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Streaming Service Wire Protocol

This page describes the proposed Wire Protocol for the Streaming Service. See parent page for description of the service as a whole.


Data is sent over the wire in self-contained "messages" that are either "requests" (messages from the client to the server) or "replies" (which are in response to a request and go back to the client).

All requests and replies have an 8 byte header with two fields, (All data is written in BigEndian format): 1. Message Type - An integer (4 bytes) identifies the message type and this determines what fields will follow. (Note the protocol can be extended by adding new types) 2. Length - Unsigned integer 4 bytes (Messages should be < 2^24, but the upper bits remain zero). How many bytes of data from this point forward are part of this message. (Possibly zero, indicating there is no data)

The remainder of the fields are specific to the type of message. A few important messages are listed below.


Partial Message - Request/Reply

  1. Begin/Middle/End - Enum (1 byte)
  2. Data A partial message is one that was broken up when being sent over the wire. (For any reason). The whole message is reconstructed by reading the partial messages in sequence and assembling them into a whole. It is not valid to attempt to start a new partial message before completing the previous one.

KeepAlive - Request/Reply

  1. Data - uninterpreted data of the length of the message. (Usually 0 bytes)


Read Segment - Request

  1. Segment to read - String (2 byte length, followed by that many bytes of Java's Modified UTF-8)
  2. Offset to read from - Long (8 bytes)
  3. Suggested Length of Reply - int (4 bytes)
    1. This is how much data the client wants. They won't necessarily get that much.

Segment Read - Reply

  1. Segment that was read - String (2 byte length, followed by that many bytes of Java's Modified UTF-8)
  2. Offset that was read from - Long (8 bytes)
  3. Is at Tail - Boolean (1 bit)
  4. Is at EndOfSegment - (1 bit)
  5. Data - Binary (remaining length in message)

The client requests to read from a particular stream at a particular offset, it then receives one or more replies in the form of SegmentRead messages. These contain the data they requested (assuming it exists). The server may decided to give the client more or less data than it asked for, in as many replies as it sees fit.


Setup Append - Request

  1. ConnectionId - UUID (16 bytes) Identifies this appender.
  2. Segment to append to. - String (2 byte length, followed by that many bytes of Java's Modified UTF-8)

Append Setup - Reply

  1. Segment that can be appended to. - String (2 byte length, followed by that many bytes of Java's Modified UTF-8)
  2. ConnectionId - UUID (16 bytes) Identifies the requesting appender.
  3. ConnectionOffsetAckLevel - Long (8 bytes) What was the last offset received and stored on this segment for this connectionId (0 if new)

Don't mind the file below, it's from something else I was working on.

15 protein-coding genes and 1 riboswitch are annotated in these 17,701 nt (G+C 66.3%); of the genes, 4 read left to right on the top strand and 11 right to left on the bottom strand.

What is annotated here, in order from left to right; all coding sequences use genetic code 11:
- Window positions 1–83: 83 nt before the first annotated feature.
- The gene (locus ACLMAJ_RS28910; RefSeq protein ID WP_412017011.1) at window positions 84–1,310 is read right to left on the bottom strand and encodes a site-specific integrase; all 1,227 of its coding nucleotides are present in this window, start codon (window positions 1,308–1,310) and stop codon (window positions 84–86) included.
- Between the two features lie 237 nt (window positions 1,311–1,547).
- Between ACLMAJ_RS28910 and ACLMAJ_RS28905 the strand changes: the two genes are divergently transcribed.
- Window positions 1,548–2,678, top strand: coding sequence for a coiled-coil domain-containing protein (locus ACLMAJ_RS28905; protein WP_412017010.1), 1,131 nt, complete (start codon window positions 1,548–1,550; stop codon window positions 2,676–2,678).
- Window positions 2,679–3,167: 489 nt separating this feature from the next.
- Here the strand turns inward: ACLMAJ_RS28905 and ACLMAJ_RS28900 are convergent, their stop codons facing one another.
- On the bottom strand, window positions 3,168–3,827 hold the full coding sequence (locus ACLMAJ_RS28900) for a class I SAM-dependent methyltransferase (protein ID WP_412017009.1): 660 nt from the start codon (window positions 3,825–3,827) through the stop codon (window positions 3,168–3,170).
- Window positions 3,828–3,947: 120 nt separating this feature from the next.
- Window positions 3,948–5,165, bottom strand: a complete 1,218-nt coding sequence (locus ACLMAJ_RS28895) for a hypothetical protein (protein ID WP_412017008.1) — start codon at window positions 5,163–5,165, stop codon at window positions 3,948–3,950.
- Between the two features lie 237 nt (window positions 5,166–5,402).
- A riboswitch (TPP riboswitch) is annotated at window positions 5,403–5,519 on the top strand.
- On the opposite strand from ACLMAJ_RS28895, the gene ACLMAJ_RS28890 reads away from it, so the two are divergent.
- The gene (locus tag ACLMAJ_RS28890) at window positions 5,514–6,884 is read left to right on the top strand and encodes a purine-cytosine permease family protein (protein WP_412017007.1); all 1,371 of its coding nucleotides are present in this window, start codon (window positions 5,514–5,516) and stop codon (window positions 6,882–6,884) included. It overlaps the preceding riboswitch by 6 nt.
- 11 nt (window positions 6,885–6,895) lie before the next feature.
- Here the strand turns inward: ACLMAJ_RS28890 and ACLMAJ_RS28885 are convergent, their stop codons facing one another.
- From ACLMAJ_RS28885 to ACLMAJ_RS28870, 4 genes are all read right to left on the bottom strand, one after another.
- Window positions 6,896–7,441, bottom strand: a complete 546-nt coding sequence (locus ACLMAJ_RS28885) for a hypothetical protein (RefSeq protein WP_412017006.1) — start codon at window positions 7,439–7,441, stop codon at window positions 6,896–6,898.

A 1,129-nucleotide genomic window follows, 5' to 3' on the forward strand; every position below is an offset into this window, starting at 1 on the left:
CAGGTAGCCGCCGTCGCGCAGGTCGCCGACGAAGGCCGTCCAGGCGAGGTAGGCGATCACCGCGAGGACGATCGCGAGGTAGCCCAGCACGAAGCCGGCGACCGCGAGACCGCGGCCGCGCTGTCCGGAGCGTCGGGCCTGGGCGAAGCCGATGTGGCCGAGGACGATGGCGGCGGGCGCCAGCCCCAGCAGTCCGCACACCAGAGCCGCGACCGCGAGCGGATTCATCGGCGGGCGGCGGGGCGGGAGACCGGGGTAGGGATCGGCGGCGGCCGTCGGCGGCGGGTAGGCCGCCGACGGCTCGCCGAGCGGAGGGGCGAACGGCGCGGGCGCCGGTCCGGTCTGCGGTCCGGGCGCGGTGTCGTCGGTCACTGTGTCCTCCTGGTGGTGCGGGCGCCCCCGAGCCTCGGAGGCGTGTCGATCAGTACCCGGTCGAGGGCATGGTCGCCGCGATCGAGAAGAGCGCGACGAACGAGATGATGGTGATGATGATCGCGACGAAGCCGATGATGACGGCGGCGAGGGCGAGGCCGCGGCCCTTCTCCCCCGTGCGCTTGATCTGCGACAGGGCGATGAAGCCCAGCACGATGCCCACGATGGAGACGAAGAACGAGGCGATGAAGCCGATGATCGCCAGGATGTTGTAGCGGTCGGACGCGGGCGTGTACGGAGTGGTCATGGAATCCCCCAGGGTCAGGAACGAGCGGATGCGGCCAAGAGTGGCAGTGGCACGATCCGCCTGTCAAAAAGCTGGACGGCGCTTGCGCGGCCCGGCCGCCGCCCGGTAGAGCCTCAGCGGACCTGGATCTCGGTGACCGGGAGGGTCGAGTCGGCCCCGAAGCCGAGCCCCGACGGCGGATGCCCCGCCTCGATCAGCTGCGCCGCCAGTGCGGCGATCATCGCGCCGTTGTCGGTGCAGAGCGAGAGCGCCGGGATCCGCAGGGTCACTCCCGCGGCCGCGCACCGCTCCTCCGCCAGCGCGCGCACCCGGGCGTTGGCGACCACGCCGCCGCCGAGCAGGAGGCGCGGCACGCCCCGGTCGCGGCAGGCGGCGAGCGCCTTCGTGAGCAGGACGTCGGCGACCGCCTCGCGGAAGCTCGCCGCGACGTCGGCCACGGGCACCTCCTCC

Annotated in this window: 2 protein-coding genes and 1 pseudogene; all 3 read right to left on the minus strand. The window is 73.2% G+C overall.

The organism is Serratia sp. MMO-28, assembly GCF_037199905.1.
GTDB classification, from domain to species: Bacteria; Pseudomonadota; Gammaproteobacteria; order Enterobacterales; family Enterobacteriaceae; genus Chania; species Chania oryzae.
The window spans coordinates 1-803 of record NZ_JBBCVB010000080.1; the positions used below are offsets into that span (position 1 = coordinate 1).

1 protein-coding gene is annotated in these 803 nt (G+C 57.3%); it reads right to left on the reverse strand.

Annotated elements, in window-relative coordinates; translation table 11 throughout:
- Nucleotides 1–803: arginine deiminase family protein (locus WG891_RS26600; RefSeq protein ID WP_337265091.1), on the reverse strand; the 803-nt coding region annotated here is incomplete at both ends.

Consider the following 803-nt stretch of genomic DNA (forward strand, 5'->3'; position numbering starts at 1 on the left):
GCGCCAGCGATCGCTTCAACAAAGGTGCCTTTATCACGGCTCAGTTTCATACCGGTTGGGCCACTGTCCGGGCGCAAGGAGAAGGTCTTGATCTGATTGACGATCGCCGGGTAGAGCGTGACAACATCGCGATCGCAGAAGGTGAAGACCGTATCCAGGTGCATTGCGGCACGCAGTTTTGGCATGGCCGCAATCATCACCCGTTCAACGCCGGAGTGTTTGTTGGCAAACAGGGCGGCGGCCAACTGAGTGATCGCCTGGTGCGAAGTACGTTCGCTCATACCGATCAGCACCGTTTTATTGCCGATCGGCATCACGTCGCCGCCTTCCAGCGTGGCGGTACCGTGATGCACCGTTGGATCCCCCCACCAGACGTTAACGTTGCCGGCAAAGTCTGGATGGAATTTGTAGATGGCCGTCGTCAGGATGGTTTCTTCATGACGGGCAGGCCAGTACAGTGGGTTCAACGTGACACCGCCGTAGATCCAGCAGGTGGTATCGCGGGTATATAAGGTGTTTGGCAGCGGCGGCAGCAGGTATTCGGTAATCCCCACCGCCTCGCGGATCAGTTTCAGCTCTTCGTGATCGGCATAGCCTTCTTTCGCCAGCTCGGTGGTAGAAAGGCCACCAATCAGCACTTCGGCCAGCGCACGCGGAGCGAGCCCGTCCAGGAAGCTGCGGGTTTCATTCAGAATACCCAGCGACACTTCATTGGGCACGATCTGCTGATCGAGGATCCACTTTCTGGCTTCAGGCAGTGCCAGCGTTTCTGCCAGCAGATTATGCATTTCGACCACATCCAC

BeginAppendBlock - Request

Only valid after SetupAppend has already been done successfully.

  1. ConnectionId - UUID (16 bytes)
  2. ConnectionOffset - Long (8 bytes) Data written so far over this connection to this segment
  3. Length of data before EndAppendBlock message - Integer (4 bytes) 

EndAppendBlock- Request

  1. ConnectionId - UUID (16 bytes)
  2. ConnectionOffset - Long (8 bytes) Data written so far over this connection
  3. Block Length - (4 Bytes) Total size of the block that was written. (Note this may more or less than the number of bytes between the BeginAppendBlock and this message)

Event - Request

Only valid inside of a block

  1. Data

Data Appended - Reply

  1. ConnectionId - UUID (16 bytes)
  2. ConnectionOffsetAckLevel - Long (8 bytes) The highest offset before which all data is successfully stored on this segment for this connectionId

When appending a client

  1. Establishes a connection to what it thinks is the correct host.
  2. Sends a Setup Append request.
  3. Waits for the Append Setup reply.

Then it can 1. Send a BeginEventBlock request 2. Send as many messages as can fit in the block 3. Send an EndEventBlock request

While this is happening the server will be periodically sending it DataAppended replies acking messages. Note that there can be multiple "Appends" setup for a given TCP connection. This allows a client to share a connection when producing to multiple segments.

A client can optimize its appending by specifying a large value in it's BeginAppendBlock message, as the events inside of the block do not need to be processed individually.

The EndEventBlock message specifies the size of the append block rather than the BeginAppendBlock message. This means that the size of the data in the block need not be known in advance. This is useful if a client is producing a stream of small messages. It can begin a block, write many messages and then when it comes time to end the block, it can write a partial message followed the EndAppendBlock message, followed by the remaining partial message. This would avoid having headers on all of the messages in the block without having to buffer them in ram in its process.